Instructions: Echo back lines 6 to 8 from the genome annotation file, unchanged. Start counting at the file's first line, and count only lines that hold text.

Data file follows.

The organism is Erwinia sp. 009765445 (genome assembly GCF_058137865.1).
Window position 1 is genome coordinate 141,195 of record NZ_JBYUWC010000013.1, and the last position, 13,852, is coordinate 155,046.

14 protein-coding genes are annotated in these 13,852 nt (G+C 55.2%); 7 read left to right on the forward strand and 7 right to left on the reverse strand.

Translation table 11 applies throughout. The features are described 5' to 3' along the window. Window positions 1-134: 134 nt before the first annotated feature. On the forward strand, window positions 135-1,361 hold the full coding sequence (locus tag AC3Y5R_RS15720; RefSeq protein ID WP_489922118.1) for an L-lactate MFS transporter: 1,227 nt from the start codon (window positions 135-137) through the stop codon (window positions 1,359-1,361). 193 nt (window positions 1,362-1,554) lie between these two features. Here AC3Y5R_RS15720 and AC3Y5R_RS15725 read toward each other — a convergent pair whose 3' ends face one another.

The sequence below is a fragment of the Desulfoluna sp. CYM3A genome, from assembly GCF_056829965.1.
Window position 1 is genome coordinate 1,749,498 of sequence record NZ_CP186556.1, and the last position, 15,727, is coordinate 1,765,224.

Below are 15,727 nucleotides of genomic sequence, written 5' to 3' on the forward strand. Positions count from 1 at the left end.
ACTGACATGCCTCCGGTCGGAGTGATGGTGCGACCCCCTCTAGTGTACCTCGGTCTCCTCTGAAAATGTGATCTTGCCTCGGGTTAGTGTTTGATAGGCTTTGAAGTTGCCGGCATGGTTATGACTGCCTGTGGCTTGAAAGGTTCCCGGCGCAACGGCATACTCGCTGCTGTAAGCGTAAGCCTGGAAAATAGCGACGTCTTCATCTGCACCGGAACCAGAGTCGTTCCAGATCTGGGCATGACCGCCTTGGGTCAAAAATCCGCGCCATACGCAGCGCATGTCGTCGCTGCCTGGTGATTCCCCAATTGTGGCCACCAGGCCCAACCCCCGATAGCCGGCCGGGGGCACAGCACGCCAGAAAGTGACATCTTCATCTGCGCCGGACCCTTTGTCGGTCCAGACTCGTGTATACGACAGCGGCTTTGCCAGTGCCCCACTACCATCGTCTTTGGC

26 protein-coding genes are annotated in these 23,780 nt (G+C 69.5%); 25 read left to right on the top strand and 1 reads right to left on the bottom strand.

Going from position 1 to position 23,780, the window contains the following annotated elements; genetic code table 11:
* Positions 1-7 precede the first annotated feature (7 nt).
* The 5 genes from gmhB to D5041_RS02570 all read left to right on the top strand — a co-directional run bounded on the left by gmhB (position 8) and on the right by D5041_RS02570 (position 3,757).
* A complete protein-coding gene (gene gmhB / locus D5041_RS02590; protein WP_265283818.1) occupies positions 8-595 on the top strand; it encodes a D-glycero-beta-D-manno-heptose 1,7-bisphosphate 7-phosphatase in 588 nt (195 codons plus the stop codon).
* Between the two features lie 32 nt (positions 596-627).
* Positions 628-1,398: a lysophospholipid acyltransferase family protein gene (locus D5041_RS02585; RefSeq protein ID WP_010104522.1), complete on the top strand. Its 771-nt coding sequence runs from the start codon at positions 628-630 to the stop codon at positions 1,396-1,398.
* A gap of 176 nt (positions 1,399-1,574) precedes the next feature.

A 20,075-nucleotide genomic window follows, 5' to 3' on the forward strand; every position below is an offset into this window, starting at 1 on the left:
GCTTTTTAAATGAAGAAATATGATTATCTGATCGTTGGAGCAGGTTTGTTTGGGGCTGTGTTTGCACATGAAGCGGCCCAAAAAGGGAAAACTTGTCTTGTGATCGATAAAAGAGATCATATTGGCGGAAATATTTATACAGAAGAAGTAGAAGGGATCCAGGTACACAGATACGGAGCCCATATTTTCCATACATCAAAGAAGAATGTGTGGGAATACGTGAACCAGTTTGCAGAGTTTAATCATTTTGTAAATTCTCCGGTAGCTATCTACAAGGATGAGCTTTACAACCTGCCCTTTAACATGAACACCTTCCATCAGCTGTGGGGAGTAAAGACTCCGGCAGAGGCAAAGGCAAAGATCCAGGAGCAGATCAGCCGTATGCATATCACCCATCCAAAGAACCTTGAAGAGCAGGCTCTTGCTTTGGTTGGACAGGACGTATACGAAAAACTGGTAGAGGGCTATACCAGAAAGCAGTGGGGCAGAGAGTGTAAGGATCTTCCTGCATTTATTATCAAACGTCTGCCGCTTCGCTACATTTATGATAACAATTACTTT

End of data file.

Window position 1 is genome coordinate 1,749,498 of sequence record NZ_CP186556.1, and the last position, 15,727, is coordinate 1,765,224.

Below are 15,727 nucleotides of genomic sequence, written 5' to 3' on the forward strand. Positions count from 1 at the left end.
ACTGACATGCCTCCGGTCGGAGTGATGGTGCGACCCCCTCTAGTGTACCTCGGTCTCCTCTGAAAATGTGATCTTGCCTCGGGTTAGTGTTTGATAGGCTTTGAAGTTGCCGGCATGGTTATGACTGCCTGTGGCTTGAAAGGTTCCCGGCGCAACGGCATACTCGCTGCTGTAAGCGTAAGCCTGGAAAATAGCGACGTCTTCATCTGCACCGGAACCAGAGTCGTTCCAGATCTGGGCATGACCGCCTTGGGTCAAAAATCCGCGCCATACGCAGCGCATGTCGTCGCTGCCTGGTGATTCCCCAATTGTGGCCACCAGGCCCAACCCCCGATAGCCGGCCGGGGGCACAGCACGCCAGAAAGTGACATCTTCATCTGCGCCGGACCCTTTGTCGGTCCAGACTCGTGTATACGACAGCGGCTTTGCCAGTGCCCCACTACCATCGTCTTTGGC